5 Reasons We Waste Time at Work—and What to Do About It
We all do it.
Even with the best intensions most of us waste some time at work. We can chalk it up to being human and having a lot of distractions in a day—from chatty co-workers to meetings to unclear priorities. In Salary.com’s 2013 Wasting Time at Work Survey, 69 percent of their respondents said they waste time at work every day.
If you’re a project management professional or ambitious careerist, you’re probably always looking for new ways to increase productivity and optimize your time. A great first step is to recognize the ways you inadvertently let valuable time slip through your fingers—and make the appropriate changes.
Here are 3 popular workplace time-wasters, and tips to rein them in.
1. Interruptions. One study says that people can waste up to two hours per day of productivity based on interruptions. One reason for this is that it can take around 20 minutes to get back into a work groove after your flow is interrupted. Of course, sometimes distractions are welcome (admit it!)—whether it’s a team member asking for your input, to talking about a TV show. And while interruptions will happen, the trick is minimizing them so they don’t kill your work productivity.
Tip: Put your head down for set periods of time—25, 50 or 75 minutes—whatever is a realistic stretch of time to accomplish a task. If you’re in an office, close your door. If you’re in an open space, wear headphones, or set up some kind of Do Not Disturb signage around your desk area. Other common tricks are to turn off email and instant messaging; close all the browsers, apps and docs you’re not using. Also, don’t think you have to drop everything when a co-worker asks for something. Try lines like, “Set up some time for us and I can give you my full attention” to a simple “Can you give me a minute, I’m in the middle of something.” This might change some of your team members’ interrupting habits as well.
2. Meetings. In the Salary.com survey, employees named “too many meetings” as one of their main distractions and time wasters. The culture of meetings is getting a few punches these days, as organizations recognize how much work goes undone when stakeholders spend their days sitting in consecutive meetings and letting their action items languish.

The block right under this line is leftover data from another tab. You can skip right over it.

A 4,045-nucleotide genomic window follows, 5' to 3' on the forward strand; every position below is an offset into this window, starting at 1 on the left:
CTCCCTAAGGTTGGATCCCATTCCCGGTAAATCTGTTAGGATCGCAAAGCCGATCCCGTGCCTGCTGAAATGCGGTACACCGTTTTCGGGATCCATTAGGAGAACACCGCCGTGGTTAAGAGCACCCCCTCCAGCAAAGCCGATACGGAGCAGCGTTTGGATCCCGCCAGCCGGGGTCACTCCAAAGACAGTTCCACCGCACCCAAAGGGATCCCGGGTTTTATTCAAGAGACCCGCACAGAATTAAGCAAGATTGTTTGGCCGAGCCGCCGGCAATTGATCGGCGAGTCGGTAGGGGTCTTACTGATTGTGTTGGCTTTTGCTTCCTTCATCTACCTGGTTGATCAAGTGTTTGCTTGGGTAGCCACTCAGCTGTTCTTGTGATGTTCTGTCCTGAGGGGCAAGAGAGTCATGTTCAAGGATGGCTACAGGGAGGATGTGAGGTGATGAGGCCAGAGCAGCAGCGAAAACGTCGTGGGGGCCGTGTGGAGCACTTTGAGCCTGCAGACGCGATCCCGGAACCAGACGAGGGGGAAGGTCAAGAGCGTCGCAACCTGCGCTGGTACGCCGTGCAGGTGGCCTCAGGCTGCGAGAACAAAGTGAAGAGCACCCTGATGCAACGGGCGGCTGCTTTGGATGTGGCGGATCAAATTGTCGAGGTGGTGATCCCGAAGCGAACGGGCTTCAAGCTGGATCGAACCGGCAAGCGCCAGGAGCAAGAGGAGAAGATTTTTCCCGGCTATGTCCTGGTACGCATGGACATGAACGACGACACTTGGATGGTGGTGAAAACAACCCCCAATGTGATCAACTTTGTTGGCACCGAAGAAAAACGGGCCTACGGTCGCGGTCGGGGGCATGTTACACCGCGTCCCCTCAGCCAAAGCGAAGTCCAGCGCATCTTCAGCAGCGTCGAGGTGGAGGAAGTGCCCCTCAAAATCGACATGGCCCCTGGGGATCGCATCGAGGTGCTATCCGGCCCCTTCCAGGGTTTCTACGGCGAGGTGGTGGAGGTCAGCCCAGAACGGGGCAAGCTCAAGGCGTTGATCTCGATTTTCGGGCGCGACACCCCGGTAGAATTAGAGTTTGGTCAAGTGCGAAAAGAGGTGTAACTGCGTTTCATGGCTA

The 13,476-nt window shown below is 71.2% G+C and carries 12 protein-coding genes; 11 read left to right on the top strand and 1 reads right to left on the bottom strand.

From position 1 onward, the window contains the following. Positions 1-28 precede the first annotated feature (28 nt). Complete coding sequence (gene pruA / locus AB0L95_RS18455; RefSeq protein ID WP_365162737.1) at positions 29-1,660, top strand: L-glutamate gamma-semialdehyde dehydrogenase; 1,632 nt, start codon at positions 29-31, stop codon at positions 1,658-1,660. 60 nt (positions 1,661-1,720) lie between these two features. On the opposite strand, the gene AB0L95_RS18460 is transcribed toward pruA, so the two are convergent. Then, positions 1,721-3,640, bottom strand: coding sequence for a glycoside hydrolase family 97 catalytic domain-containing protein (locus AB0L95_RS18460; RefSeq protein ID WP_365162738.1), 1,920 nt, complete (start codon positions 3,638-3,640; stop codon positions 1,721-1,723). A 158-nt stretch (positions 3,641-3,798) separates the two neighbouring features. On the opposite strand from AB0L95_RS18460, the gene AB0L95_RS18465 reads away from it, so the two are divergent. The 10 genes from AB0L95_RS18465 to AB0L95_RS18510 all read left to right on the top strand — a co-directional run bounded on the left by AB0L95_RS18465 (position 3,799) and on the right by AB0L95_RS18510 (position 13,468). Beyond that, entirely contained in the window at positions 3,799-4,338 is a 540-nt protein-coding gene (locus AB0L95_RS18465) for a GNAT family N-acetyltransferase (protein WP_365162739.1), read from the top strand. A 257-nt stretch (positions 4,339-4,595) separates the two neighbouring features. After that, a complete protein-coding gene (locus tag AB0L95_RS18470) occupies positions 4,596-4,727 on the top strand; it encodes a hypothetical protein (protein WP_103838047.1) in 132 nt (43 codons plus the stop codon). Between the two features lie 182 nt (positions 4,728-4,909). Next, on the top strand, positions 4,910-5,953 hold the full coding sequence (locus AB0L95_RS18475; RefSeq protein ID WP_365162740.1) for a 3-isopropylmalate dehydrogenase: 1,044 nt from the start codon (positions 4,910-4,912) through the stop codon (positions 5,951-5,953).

Tips: Meetings should be carefully and intentionally held. The most effective meetings are ones that help move the project forward. Stay away from overdoing long weekly status meetings; a better option is to take a page from Agile teams and hold 15-minute stand-up meetings if your project will benefit from a regular check in. Otherwise, the burst of new collaborative project management software hitting the market lets teams work and access status updates in one central location. This reduces the need for meetings and increases productivity.
3. Socializing with co-workers. This is a double-edged sword, as stated by different studies. The Salary.com survey says that 43% of their respondents blamed interacting with coworkers as the main reason they missed doing work. However, there’s an upside to this social interaction. Other studies have found that coffee room chats and serendipitous conversations can increase productivity through the exchange of information, ideas and problem solving strategies, and the quick emotional boost that comes with making meaningful connections.
Tip: Think about socializing as you would managing a project. If you find yourself in an unplanned conversation, give yourself ten minutes to talk rather than letting the conversation go on too long. Sometimes, you just have to exercise discipline and walk away from a group conversation. Or, consolidate your social interactions. Make coffee or lunch appointments to get to know a co-worker better, hash out some project issues and solve challenges together.
4. Unclear priorities. It happens too often: Individuals and teams find themselves working on tasks that they discover aren’t the latest priority. Projects move fast and are filled with changes and uncertainty. When teams are disorganized—either because of poor communication or non-transparent project management tools—teams flail, valuable time is wasted and projects get behind schedule.
Tip: If you’re not sure what you should be working on, ask. If you’re a team leader, make sure you communicate often, clearly and succinctly. Ask yourself if you are confident that your team is working on what matters most to the business today. Use a project management tool that everyone on the team can access to see the latest status. We’re a bit preferential to our product, LiquidPlanner, because it lets users prioritize tasks easily, so it’s never a mystery about what you should be working on. Whatever your PM tool, find a system that gives everyone on your team clarity about priorities each and every day. And, assume nothing!
5. The Internet, social media and personal emails. There are a few dynamics going on here: Dropping in on Facebook and other social media during the day is the new water cooler break. And we all check out something on the Internet that isn’t work related—from news articles to shopping. Do we even need to explain email? We have a personal life, folks!
Tip: Instead of nickel-and-diming your time by browsing the Internet, checking your social media sites and responding to personal emails, set aside a designated time, say 10-15 minutes twice a day for these activities. You’ll save time from all the restart time that goes along with frequent quick interruptions (see No. 1). Plus, it’s a good discipline practice to increase your focus and overall productivity.
What’s your favorite or most plaguing time waster—and what do you do about it? Tell us in Comments!